A school has been forced to shut "significant areas" of its building for days amid fears over “unsafe” concrete.

The Coopers’ Company and Coborn School, in St Mary’s Lane, Upminster, is one of the schools that has reinforced autoclaved aerated concrete (RAAC) in its structure.

It has closed large parts of the site and is asking students to learn from home as there is not enough room for all year groups to be on the school site.

A letter from headteacher Sue Hay was sent to parents on Friday (September 1), explaining that the school “has been working hard to mitigate the presence of RAAC” since the last academic year using the Department for Education’s (DfE) guidance.

The closure comes after more than 100 schools were ordered to shut buildings by the DfE on September 1 until new safety measures are put in place.

Schools minister Nick Gibb said the collapse of a beam at a school that had been considered safe had sparked “an urgent rethink” on whether buildings with RAAC could stay open.

Ms Hay’s letter echoed this, adding that the DfE has changed its guidance on the management of RAAC.

The Dfe, she said, is now advising that “further mitigations” be installed.

As a result, the school has reportedly closed “significant areas of the school” from September 1 to ensure the safety of students and staff.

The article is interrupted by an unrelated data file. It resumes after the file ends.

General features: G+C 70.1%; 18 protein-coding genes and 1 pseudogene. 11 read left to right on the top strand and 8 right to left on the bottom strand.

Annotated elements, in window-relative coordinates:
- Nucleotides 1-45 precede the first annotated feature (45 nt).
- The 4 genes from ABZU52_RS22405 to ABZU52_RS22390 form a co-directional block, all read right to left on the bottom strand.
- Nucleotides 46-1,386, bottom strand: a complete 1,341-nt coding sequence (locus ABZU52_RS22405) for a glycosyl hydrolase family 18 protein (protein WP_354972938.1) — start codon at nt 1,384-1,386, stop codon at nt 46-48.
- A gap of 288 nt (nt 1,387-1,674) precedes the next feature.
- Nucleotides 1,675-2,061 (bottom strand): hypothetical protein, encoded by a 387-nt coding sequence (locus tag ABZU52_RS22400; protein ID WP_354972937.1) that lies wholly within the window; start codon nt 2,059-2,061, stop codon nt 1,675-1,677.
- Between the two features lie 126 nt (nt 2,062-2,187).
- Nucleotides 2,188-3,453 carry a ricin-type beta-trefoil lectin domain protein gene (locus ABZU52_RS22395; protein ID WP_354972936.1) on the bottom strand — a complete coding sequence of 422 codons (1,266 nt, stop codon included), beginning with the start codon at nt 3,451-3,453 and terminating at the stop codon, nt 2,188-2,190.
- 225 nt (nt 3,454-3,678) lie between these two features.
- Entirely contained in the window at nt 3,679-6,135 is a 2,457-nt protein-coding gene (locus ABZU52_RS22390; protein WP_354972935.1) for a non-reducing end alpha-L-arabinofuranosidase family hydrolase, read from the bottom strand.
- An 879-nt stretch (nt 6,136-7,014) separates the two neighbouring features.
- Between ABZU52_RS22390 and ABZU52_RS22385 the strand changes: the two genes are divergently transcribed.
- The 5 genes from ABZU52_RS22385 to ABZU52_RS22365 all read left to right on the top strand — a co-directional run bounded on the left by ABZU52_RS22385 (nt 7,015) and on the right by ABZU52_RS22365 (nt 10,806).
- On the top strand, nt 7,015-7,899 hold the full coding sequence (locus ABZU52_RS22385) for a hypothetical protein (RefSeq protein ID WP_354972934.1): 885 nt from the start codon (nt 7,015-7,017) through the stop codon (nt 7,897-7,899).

Ms Hay said: “Unfortunately, this will cause some unavoidable disruption to students’ education. We are working to ensure that the impact on students is kept to an absolute minimum.

“However, as so many areas of the school are closed, we are unable to accommodate all year groups in school next week. Some year groups will therefore have remote/online learning next week.”

The new arrangements, she revealed in the letter, involved shutting the building to all students on September 4 and 5.

Years 7, 11 and 12 students will be allowed to enter the building on September 7 and 8, while rest of the pupils will be learning remotely. Years 7 and 12 pupils will also be going into the school on Wednesday (September 6) in addition.

Ms Hay added that the timing of this decision, at the start of the autumn term, is “far from ideal” but the step had to be taken out of an “abundance of caution”.

She said: “I expect to have further updates early next week and will of course keep you informed throughout. Our priority is to return all students to school, safely, as soon as possible.”

Havering Council had told the Recorder on September 1, that no council-run schools were found to contain RAAC in its inspections, but there could be other independent academies and schools in the borough that were built with the material.

A council spokesperson clarified that Coopers' Coborn is a voluntary-aided school, which means the land and property is not owned by the council. 

Therefore, she said, the responsibility to conduct RAAC checks sits with the school's trust.

She added: “It is clearly a difficult situation for our children and young people, and we hope it can be quickly resolved.  

“All we can do as a local authority is to direct those affected non-local authority and academy schools to where they can get help and support.”